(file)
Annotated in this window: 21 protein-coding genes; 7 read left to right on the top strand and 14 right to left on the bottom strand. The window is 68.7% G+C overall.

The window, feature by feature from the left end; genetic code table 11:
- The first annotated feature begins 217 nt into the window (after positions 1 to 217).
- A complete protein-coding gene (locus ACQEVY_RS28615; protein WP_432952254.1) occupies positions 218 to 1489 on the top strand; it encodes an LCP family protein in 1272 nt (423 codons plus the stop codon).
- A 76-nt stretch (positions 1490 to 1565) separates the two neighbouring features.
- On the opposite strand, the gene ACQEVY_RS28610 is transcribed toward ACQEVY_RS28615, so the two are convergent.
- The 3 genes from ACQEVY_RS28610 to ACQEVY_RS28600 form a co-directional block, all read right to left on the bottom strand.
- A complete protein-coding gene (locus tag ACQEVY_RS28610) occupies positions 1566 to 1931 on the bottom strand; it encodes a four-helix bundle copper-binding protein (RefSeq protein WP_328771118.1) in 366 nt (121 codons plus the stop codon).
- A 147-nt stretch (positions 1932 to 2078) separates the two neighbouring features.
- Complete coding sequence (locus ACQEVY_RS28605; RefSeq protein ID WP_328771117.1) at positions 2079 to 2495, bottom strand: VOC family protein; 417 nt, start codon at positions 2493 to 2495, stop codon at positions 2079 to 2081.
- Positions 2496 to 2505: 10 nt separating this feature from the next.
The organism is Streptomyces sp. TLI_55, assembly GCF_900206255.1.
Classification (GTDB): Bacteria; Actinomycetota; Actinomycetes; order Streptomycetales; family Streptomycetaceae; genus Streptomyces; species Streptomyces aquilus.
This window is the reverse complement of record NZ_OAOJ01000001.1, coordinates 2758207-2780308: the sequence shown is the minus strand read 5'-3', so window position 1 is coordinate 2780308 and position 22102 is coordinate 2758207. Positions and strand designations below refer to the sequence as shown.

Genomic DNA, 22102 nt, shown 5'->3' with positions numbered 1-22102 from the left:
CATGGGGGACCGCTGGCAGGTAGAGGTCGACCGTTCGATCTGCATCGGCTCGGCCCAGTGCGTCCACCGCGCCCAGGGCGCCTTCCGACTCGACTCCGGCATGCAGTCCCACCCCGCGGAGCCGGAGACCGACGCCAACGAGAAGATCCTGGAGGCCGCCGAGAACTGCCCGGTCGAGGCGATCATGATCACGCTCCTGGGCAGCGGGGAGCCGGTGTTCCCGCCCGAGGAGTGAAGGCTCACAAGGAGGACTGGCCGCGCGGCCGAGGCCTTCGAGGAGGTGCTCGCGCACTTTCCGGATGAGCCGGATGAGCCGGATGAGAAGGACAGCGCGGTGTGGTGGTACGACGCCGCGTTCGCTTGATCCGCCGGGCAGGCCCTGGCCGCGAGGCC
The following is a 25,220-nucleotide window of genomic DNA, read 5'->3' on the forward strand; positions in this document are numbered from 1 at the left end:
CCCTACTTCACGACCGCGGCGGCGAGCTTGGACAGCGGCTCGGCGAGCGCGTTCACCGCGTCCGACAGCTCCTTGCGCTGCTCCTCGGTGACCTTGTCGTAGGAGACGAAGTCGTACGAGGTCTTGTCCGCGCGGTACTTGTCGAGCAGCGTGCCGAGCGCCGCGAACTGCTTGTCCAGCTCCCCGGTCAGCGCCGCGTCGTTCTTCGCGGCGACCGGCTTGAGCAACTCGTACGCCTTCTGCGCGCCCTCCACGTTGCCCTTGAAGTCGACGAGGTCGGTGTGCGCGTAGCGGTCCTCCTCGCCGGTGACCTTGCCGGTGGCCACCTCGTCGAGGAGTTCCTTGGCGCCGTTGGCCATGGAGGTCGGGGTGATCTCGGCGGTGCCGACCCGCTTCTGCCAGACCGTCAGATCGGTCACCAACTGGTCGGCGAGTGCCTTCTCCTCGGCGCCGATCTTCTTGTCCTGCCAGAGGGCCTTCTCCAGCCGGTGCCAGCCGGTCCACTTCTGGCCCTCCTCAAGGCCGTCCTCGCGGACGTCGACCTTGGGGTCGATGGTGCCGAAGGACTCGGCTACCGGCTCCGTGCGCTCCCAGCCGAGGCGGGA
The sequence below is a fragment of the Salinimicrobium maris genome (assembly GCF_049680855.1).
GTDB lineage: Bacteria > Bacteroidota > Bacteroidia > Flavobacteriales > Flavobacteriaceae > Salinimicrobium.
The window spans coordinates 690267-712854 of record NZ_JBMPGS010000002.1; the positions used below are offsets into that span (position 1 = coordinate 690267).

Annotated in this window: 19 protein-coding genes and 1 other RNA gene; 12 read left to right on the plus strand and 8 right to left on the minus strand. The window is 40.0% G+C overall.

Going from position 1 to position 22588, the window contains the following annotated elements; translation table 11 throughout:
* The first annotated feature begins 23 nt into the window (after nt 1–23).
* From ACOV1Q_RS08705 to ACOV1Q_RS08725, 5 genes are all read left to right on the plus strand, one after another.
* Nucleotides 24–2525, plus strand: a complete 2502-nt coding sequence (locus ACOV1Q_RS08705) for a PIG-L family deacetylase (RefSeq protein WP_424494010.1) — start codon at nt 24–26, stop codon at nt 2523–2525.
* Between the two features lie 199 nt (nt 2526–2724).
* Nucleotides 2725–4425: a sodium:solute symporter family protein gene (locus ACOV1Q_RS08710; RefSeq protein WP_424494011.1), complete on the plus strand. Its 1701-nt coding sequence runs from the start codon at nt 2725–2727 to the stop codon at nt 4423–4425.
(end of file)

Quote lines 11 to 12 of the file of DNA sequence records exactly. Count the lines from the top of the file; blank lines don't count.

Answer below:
- Positions 2496 to 2505: 10 nt separating this feature from the next.
The organism is Streptomyces sp. TLI_55, assembly GCF_900206255.1.